Its operations outside the US including its UK businesses will continue to trade as normal. The news means Exide joins a growing list of US companies that have filed for Chapter 11, including energy giant Enron.Exide ran up massive debts because of its aggressive global expansion strategy. It also blames difficult trading conditions for forcing the company to restructure.
“Over the past several months, we have made a number of difficult yet necessary operational changes,” says chief executive Craig Muhlhauser. “We are now taking the next step to resolve our financial challenges and focus on addressing our balance sheet issues.”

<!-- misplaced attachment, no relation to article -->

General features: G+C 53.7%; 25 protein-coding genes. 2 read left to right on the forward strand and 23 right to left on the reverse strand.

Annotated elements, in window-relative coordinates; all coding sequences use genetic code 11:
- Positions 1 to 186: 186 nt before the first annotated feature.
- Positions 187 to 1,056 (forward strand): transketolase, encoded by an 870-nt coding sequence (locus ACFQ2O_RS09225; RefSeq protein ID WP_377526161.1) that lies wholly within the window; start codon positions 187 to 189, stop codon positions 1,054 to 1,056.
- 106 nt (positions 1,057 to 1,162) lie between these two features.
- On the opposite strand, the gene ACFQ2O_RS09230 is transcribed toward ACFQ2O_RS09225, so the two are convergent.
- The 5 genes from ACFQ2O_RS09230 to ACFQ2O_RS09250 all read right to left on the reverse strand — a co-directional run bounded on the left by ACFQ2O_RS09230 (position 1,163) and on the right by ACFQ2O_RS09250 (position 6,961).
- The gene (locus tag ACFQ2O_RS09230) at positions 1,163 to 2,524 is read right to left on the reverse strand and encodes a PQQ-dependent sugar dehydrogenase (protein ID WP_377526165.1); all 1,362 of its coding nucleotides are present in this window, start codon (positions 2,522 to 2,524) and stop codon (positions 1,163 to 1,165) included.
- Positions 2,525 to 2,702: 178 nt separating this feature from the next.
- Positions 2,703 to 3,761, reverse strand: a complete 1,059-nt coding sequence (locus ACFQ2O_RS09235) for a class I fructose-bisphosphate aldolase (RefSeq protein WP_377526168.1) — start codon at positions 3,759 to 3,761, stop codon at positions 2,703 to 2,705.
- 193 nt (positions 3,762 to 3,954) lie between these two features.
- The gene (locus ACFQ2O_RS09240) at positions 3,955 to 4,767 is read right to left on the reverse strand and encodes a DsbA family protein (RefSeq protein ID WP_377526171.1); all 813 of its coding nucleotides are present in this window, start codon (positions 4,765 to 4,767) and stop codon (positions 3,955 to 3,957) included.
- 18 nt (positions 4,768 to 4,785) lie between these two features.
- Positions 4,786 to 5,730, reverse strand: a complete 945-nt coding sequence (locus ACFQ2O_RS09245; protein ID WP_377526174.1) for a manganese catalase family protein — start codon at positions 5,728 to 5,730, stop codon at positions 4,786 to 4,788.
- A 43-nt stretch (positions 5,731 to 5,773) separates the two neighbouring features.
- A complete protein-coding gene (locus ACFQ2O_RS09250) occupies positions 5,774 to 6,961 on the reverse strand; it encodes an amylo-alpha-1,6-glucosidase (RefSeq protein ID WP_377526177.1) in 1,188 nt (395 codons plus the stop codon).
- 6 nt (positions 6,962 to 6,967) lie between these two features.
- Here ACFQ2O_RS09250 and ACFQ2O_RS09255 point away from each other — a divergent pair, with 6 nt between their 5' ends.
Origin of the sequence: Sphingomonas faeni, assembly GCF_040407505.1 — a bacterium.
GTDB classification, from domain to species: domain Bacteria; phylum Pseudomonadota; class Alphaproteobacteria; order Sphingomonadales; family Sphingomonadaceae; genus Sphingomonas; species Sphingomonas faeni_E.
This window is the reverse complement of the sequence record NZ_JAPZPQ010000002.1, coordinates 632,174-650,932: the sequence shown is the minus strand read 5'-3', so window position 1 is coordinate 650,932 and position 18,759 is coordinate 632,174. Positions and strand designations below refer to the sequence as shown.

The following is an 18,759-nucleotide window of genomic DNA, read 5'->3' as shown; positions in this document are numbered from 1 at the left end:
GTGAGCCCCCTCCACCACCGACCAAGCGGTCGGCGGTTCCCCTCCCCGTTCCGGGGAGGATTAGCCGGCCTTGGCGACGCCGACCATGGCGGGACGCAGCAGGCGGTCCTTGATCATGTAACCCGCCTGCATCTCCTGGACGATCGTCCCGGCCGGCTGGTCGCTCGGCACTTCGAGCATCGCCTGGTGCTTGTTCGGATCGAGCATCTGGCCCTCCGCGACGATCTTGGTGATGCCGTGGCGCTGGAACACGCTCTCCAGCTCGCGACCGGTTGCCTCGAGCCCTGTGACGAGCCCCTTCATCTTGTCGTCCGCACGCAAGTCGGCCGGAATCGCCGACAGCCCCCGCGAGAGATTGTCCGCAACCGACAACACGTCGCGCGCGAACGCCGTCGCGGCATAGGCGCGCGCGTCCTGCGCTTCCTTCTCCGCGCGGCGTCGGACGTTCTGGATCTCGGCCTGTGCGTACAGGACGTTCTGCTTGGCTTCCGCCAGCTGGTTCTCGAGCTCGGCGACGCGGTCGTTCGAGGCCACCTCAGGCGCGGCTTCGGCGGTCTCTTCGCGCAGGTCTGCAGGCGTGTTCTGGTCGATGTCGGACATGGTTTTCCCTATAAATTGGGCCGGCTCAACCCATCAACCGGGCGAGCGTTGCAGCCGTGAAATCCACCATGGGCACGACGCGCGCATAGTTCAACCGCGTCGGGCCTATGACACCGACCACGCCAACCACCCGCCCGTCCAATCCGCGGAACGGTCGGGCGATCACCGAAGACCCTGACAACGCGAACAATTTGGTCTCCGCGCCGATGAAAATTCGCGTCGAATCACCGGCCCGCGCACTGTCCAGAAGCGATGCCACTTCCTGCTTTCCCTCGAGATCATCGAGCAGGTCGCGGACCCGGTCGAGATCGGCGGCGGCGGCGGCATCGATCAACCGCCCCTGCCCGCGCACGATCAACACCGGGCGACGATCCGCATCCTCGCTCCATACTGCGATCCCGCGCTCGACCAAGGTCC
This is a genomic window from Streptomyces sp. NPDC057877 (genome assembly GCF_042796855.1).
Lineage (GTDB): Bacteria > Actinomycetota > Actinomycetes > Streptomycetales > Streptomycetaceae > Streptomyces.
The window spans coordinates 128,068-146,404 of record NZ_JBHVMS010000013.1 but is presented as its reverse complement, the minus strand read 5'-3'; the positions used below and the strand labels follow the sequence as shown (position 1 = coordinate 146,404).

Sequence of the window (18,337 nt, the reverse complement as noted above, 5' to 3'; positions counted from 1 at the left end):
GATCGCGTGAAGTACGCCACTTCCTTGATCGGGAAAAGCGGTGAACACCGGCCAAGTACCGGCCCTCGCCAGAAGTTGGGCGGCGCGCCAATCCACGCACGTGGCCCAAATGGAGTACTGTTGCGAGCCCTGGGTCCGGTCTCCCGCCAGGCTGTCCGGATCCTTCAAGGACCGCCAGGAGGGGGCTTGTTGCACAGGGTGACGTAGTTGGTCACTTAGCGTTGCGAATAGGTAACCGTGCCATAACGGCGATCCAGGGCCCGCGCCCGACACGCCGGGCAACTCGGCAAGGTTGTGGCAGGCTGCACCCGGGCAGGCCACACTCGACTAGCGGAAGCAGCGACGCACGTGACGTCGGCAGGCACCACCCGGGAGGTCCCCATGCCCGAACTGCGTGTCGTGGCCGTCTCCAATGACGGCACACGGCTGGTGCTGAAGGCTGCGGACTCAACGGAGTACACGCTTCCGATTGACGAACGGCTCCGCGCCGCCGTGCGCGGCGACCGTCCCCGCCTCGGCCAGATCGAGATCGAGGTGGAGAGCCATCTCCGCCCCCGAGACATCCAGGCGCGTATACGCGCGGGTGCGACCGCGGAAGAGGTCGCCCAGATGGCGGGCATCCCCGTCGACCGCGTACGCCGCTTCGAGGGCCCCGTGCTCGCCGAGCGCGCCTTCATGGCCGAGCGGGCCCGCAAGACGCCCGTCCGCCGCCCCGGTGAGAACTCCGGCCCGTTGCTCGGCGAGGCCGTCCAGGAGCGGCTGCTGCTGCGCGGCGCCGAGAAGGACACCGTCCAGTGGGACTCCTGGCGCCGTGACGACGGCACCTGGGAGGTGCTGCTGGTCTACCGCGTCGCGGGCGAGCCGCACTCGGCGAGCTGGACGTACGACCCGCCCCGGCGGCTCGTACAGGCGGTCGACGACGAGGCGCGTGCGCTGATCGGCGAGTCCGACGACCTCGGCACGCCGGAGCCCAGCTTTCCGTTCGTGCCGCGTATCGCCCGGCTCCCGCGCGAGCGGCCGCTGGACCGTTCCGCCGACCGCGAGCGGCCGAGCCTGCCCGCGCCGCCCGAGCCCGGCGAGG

Exide has arranged $415m (£289m) in new financing. This includes $250m (£172m) in debtor-in-possession financing provided by Citicorp, a subsidiary of Citibank. The new cash, which has been approved by the US courts, means Exide will be able to continue trading, pay employees' wages and pay suppliers.
The bankruptcy filing allows the US units time and space to negotiate with creditors. Chapter 11 enables a company to set aside environmental liabilities, which can be substantial for lead-based manufacturers like battery makers. The bankruptcy filing listed assets of $2.07bn (£1.42bn) and debts of $2.52bn (£1.73bn) as of December 2001.